“There’s an indirect correlation between the maturity of the channel and the ease of doing business with that channel,” he said. Echoing a key survey finding, Bradley said he runs into channels that have the right process and assets, but lack enough personnel. This is especially problematic for multilocation bids that require a quick turnaround on quotes.
Despite lingering problems, suppliers seem to be mostly on top of challenges. Seventy-three percent of respondents consider their strategic distributor partners equipped to support global sales, though only 22 percent said their distributors are “extremely ready” versus 51 percent qualifying that answer, saying they’re only somewhat ready.
Understandably, language is a top barrier for U.S. companies expanding into markets in which English is not dominant. Chris Joseph, vice president of marketing and product management for master cloud services provider NetEnrich, said entering non-English-speaking markets is complicated because the channel relationship doesn’t end with the sale. Already-charged day-to-day service and support issues can be exacerbated by misunderstandings both linguistic and cultural. In fact, several commenters cited the potential for confusion, not just with issues like …
… taxes and Safe Harbor laws or the requirement to have local staff.
“These are questions that must be asked,” said one consultant. “You have to understand local culture and how to work with them. Never assume anything.”
NetEnrich’s Joseph said this highlights just one benefit of using local partners, who can serve as a language bridge and cultural adviser, as well as handling advanced customer requirements or complicated problems. It may also help explain why survey respondents, when asked where they currently do business outside the United States, were heavily weighted to Europe (72 percent) and Canada (70 percent). A distant third was Australia, at 36 percent. These preferences carried over to the question of where companies intend to do business within the next 12 to 24 months. Canada topped that list at 59 percent, followed by Europe at 58 percent, Mexico at 40 percent and South America at 34 percent. Interestingly, Australia dropped to 21 percent.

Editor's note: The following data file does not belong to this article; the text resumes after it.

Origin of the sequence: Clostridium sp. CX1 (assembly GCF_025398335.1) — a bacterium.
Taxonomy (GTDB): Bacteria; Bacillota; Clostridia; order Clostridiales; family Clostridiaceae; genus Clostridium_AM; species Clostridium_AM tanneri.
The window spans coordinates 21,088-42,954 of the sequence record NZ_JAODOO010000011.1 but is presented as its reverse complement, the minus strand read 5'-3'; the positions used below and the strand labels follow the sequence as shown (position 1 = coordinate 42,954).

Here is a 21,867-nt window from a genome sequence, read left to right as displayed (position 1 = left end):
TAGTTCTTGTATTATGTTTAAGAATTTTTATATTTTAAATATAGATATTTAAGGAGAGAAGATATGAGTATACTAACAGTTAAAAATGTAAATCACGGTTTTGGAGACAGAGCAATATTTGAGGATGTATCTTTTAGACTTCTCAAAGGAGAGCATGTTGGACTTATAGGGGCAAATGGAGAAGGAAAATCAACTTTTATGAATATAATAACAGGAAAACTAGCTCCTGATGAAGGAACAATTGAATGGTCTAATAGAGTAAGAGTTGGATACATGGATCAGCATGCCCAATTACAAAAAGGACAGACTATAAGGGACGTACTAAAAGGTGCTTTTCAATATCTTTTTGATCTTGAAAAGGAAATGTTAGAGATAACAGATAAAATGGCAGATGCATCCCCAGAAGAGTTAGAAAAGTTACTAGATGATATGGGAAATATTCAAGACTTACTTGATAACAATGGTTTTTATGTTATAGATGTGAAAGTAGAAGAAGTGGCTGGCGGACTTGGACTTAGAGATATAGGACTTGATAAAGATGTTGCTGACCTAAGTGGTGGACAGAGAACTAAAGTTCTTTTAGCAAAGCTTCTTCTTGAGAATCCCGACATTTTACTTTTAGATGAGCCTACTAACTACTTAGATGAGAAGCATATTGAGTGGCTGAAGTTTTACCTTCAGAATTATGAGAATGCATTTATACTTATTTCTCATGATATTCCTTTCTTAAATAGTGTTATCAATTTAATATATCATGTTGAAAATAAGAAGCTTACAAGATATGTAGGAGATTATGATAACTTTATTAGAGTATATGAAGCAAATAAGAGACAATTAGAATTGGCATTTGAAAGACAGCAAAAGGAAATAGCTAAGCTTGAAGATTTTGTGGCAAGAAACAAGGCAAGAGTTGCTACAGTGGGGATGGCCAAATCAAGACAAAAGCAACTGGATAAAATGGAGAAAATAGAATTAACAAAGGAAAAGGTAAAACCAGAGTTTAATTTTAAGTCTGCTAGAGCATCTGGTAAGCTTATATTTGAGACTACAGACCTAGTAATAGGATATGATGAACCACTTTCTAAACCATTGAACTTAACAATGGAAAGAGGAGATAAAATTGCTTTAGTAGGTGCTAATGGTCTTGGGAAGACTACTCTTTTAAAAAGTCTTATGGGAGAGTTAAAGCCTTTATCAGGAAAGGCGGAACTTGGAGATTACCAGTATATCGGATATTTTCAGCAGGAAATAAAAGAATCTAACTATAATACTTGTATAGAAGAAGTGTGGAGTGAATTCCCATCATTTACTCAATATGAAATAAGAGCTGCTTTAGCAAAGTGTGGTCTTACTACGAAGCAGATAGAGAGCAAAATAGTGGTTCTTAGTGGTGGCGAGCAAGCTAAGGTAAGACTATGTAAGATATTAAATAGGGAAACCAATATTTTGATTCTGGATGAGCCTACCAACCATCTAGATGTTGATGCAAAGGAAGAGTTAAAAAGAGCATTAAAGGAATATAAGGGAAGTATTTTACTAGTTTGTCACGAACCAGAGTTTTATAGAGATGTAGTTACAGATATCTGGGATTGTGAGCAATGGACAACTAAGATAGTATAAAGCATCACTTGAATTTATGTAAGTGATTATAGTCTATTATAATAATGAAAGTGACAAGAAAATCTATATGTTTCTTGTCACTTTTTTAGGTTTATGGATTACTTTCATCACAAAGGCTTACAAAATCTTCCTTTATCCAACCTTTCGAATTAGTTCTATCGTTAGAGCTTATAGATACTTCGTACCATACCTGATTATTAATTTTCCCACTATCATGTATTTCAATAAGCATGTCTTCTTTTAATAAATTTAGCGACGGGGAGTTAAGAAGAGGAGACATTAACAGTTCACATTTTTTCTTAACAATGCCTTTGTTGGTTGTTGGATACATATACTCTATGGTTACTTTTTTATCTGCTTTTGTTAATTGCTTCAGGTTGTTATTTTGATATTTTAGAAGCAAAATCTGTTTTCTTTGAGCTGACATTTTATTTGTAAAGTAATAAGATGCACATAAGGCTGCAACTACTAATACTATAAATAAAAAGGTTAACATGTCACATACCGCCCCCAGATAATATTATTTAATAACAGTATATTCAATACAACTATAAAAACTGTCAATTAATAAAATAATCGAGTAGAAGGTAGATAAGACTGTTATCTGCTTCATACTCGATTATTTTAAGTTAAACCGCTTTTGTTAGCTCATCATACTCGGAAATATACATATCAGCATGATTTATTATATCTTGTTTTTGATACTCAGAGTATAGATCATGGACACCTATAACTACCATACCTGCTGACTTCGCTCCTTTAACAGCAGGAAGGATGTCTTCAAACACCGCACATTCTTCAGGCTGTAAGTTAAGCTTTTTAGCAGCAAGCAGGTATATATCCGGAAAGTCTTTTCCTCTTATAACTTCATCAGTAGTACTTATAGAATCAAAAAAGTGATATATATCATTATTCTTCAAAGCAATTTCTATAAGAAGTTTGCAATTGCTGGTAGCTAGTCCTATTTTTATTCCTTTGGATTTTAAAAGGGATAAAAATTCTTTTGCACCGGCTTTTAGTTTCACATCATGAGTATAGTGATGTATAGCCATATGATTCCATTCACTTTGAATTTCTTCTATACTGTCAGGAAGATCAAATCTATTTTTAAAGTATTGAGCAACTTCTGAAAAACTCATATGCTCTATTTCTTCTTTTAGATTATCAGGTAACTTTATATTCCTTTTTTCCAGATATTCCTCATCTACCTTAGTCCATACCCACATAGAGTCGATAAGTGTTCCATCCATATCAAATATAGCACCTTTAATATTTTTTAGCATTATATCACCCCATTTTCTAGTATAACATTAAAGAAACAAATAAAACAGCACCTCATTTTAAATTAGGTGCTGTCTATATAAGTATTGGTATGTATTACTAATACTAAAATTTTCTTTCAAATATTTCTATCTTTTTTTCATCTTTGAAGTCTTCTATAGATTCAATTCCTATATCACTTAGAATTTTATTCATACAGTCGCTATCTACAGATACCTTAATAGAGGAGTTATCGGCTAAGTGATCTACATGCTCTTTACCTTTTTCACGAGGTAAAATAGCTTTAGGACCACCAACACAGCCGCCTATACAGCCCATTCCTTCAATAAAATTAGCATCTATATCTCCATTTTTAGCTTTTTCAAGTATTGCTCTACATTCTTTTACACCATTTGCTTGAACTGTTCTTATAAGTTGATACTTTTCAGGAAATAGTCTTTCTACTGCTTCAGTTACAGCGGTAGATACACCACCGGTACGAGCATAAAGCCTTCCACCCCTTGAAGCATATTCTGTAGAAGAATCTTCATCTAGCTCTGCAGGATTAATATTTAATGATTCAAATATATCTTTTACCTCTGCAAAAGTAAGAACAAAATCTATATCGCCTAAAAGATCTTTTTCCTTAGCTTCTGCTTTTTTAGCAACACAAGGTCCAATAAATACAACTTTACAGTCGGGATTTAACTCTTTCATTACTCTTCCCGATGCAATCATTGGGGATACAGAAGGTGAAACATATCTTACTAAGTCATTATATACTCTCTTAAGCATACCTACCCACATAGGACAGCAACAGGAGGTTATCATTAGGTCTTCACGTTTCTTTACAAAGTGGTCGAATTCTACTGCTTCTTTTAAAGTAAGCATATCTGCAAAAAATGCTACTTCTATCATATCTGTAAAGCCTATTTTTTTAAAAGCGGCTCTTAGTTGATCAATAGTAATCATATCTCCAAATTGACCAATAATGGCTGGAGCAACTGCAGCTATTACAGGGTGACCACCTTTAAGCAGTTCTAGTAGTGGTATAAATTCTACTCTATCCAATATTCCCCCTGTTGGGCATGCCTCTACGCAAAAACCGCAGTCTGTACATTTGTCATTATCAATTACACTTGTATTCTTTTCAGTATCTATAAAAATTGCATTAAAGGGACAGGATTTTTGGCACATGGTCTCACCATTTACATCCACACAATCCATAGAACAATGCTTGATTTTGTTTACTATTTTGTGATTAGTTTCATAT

Suppliers, masters and distributors looking to support partners’ efforts to go global have a variety of enablement options — some more within their control than others. While the most-cited resource provided by both distributors and suppliers was dedicated regional technical support infrastructure, name recognition in the region came in second, rated at 35 percent for distributors and 39 percent for suppliers.
For these most-popular resources, there was a correlation to size. That is, among respondents from smaller organizations, many said their supplier partners …
… help with dedicated infrastructure and name recognition more than their distributor partners do. As size of company increased (beyond 50 employees) the importance of these two resources decreased, but suppliers still remained ahead of distributors.
In a few instances, respondents gave distributors a slight edge compared with suppliers, notably offering a local partner ecosystem open to collaborating on projects and trade shows or road shows. More suppliers, however, offer language- and culture-optimized software.
Other reasons survey respondents cited for not selling outside the U.S. include a complex regulatory landscape (23 percent), insufficient ROI (21 percent), too much political uncertainty (17 percent), and key strategic partners not supporting global sales (15 percent).
At reseller Manic Enterprises, which counts WTG as a partner, working out compliance is the biggest obstacle. “Regulatory is the first consideration,” said CEO Ron Carmanico, who says about 40 percent of his business is international.
Those regulatory headaches are likely to increase when the EU’s new General Data Protection Regulation (GDPR) goes into effect in May 2018. A recent PwC pulse survey shows that 77 percent of U.S. multinational corporations will spend at least $1 million to achieve compliance before the deadline; 32 percent plan to reduce their presence in Europe, while 26 percent intend to exit the EU market altogether. GDPR’s aim is to streamline EU laws to protect citizens’ data, and heavy fines will be imposed for noncompliance.
This represents an opportunity for partners that can make sense of the EU regulatory landscape, often with some help from suppliers. Microsoft is working to prep its partners, and managed cloud security services provider Armor announced in March a U.K.-focused program to enable partners to address the GDPR.